Gerald Wright's Movie Coverage
TO ROME WITH LOVE
Directed by: Woody Allen
Running time: 112 min.
Release date: June 22, 2012
Genre: Comedy and Romance in English and Italian with English Subtitles
Distributor: Sony Pictures Classics
MPAA Rating: R
Director/writer Woody Allen adds his name, after a six year absence, to the credits as actor in this kaleidoscope movie set in one of the world's most enchanting cities, Rome, Italy. The concept of the story is about a number of people in Italy - some Italian, some residents, some visitors - and the romances and adventures and predicaments they get into. The characters of these light-hearted comedic plots are played by a fantastic talented international cast.
The film brings us into contact with a well-known American architect reliving his youth; an average middle-class Roman who suddenly finds himself Rome's biggest celebrity; a young provincial couple drawn into separate romantic encounters; and an American opera director endeavoring to put a singing mortician on stage.
In the opening scenario, well-known architect John (multiple Emmy and Golden Globe Winner Alec Baldwin) is vacationing in Rome, where he once lived in his youth. The film mostly looks through the eyes and mind of John as he walks into his former neighborhood. John encounters Jack (Jesse Eisenberg), an American born young man not unlike himself. As he watches Jack fall head-of-heels for Monica (Ellen Page), his girlfriend Sally's (Greta Gerwig) dazzling and extremely flirtatious good friend and actress, John relives one of the most romantically painful episodes of his life.
I was highly impressed with Ellen Page's range in her performance as the free spirited sexpot, Monica. In a press conference I asked her if she finds these different roles she plays in various films challenging and if this something she thrives for (diversity) in her career? She replied, "....going into a role that's unknown is challenging. I was scared (in this film) but to accomplish it (the role) and pull it off is a wonderful thing. I look forward to challenging myself."
As the film progresses, and at the same moment as John is visiting his old neighborhood, retired opera director Jerry (multiple Academy Award Winner Woody Allen) nervously flies to Rome with his wife Phyllis played by Judy Davis. This marks Judy Davis' fifth collaboration with Woody Allen which has garnered her several Oscar nominations. Jerry and Phyllis are meeting their daughter Hayley's (Alison Pill, in her second Woody Allen film) Italian fiancee', Michelangelo (Flavio Parenti, of French and Italian cinema). Jerry is amazed to hear Michelangelo's undertaker father, Giancarlo (renowned tenor Fabio Armiliato) singing aria worthy of La Scala, while taking a shower. Jerry clutches at the opportunity to promote Giancarlo and rejuvenate his own career.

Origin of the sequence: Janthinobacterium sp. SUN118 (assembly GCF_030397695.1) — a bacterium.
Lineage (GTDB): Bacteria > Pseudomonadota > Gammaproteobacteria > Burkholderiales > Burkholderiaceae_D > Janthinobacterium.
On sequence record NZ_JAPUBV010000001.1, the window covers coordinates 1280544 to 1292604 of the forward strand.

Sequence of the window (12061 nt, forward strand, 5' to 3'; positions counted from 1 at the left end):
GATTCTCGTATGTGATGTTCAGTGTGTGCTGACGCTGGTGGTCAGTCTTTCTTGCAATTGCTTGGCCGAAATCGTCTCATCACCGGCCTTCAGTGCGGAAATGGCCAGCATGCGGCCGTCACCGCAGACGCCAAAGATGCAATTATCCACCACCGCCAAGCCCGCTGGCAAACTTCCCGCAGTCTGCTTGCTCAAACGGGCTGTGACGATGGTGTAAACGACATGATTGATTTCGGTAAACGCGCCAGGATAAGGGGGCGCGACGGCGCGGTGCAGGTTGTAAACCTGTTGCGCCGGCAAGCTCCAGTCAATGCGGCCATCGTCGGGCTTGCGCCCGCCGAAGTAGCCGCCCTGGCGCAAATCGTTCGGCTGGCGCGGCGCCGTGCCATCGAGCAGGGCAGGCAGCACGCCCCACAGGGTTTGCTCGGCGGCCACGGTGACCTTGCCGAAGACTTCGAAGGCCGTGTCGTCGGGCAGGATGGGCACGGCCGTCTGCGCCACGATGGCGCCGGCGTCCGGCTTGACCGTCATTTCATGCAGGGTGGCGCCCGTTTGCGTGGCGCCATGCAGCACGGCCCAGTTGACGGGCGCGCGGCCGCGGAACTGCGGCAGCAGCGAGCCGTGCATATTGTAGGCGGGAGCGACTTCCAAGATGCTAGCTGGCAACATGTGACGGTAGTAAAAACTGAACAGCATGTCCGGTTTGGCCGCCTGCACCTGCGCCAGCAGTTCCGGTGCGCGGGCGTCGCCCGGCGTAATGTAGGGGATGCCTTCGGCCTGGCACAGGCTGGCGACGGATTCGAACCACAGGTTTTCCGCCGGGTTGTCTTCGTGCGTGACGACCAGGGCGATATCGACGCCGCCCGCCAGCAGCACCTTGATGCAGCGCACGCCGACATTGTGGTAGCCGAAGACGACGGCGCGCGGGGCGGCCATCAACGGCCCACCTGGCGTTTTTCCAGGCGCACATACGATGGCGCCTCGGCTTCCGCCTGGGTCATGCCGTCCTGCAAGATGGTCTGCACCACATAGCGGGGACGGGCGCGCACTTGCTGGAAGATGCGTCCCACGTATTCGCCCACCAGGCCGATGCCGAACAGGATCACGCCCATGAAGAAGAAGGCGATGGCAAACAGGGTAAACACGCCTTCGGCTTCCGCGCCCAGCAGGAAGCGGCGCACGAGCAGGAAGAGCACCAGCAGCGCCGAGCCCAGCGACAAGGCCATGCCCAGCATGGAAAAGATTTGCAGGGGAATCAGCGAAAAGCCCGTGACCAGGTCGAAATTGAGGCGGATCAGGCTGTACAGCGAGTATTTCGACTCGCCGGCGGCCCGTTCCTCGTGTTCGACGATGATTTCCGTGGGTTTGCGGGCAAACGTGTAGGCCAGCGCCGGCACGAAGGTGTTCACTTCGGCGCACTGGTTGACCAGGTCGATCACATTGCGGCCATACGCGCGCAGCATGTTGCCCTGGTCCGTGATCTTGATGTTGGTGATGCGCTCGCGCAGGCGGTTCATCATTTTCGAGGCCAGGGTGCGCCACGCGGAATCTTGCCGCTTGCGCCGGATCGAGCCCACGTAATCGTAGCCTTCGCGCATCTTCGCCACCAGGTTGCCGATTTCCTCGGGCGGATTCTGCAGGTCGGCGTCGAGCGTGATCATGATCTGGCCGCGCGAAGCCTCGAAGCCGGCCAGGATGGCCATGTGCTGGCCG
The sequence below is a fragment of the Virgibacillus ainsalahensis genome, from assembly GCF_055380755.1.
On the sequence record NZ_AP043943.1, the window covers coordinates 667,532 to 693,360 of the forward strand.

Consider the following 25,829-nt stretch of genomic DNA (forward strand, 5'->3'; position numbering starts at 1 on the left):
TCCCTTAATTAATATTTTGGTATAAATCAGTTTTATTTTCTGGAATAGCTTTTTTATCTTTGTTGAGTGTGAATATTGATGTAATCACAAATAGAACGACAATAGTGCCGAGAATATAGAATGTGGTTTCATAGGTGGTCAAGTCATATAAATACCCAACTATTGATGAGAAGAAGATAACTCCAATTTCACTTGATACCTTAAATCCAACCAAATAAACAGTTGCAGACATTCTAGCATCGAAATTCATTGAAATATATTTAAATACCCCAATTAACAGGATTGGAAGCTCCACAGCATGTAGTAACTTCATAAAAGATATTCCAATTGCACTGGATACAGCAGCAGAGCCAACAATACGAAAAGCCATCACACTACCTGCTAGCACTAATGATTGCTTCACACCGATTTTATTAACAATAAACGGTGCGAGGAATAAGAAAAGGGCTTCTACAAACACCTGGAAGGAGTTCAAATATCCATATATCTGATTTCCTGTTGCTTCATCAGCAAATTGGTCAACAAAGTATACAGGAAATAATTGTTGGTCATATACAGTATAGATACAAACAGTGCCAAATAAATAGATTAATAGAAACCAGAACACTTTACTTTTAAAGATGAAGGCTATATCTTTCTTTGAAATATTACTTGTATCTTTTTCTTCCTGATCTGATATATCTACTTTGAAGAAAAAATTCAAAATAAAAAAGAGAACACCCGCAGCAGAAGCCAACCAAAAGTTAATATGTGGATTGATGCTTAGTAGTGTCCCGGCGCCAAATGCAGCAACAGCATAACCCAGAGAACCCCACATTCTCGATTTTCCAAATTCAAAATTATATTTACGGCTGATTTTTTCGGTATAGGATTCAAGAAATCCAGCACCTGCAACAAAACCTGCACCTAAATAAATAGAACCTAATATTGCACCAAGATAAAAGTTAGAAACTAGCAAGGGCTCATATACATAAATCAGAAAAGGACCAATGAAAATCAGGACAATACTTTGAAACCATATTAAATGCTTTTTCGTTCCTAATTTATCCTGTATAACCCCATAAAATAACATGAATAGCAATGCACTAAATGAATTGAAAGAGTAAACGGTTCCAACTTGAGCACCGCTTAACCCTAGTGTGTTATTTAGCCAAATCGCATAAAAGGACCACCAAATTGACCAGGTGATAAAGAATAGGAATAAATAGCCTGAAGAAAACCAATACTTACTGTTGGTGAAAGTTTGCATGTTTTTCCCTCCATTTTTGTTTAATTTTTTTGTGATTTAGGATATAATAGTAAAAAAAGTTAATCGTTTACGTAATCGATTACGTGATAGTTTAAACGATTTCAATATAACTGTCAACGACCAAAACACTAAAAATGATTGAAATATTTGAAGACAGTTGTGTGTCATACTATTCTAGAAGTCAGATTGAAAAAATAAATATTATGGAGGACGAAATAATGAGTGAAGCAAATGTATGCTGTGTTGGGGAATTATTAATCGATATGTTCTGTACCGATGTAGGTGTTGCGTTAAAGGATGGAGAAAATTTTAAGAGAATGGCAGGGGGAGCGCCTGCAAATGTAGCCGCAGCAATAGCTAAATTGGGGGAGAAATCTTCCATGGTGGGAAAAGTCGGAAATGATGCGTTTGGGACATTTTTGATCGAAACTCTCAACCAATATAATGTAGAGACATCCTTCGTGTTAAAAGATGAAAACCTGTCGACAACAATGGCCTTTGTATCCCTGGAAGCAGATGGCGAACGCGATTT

Questions were raise to Woody Allen concerning his creative process, why he chooses to shoot his films abroad rather than the U.S., and why his return to acting? His witty and often funny reply to these questions were, "(creative process)...during the year I write things down on scraps of paper and I throw them in the drawer. At the end of the year I pull these things out and go from there." He also spoke about his choice of filming abroad by saying, "I shoot abroad because that's where I can raise money to make pictures." And his comment on acting after such a long absence was, "... I always like to act if there is a part I could do and like. I will play it! I was fortunate to see a part in my script I could play."
Another and equally funny skit in this plot is about happily married with children Leopoldo Pisanello (actor, comedian, screenwriter and director of film theater and television Roberto Benigni) who is exceptionally boring guy, He wakes up one morning and finds himself one of the most famous men of Italy with many unanswered questions about how this came about and why? Paparazzi trail his every move and questions his every motivation (such as, what he ate for breakfast, etc,). As Leopoldo grows accustomed to the varied seductions of the limelight, he finds out that there is a price to pay for this fame.
Meanwhile, Antonio (Alessandro Tiberi) has arrived from the rural provinces in Rome hoping to impress his straightlaced relatives with his new wife Milly (Alessandra Mastronardi) so that he can get an upscale big city job. By a misunderstanding in hotel numbers, Antonio finds himself caught with a outspoken prostitute named Anna (Academy Award- Winner Penelope Cruz) who he must pass off as his wife to the straight-lacers, whie his real wife Milly gets lost in Rome and finds herself being romanced by a legendary Italian movie star Luca Salta (Antio Albanese).
With the beautiful backdrop of Rome as another character in this film, the impressions of the comic situations is skillfully exposed to the audience. The characters deliver quick and snappy dialogue only Woody Allen could orchestrate. He takes the simplest way of looking at situations, finds the comedy in it and allows it to surprise, startle, shock, and delight the audience as it goes beyond the ordinary, the dull and the familiar. The whole impetus of the romantic comedy is to create a distance, a perspective on the world- a world that is no longer pedestrian, but comic. Each episodic skit includes good comedy while it disturbs, disrupts, alters and changes things from what is expected.
To Rome With Love is a hilarious film that pushes the barriers of behavior and goes beyond the audience's anticipation of what someone is going to say or do!
FILM RATING (A-)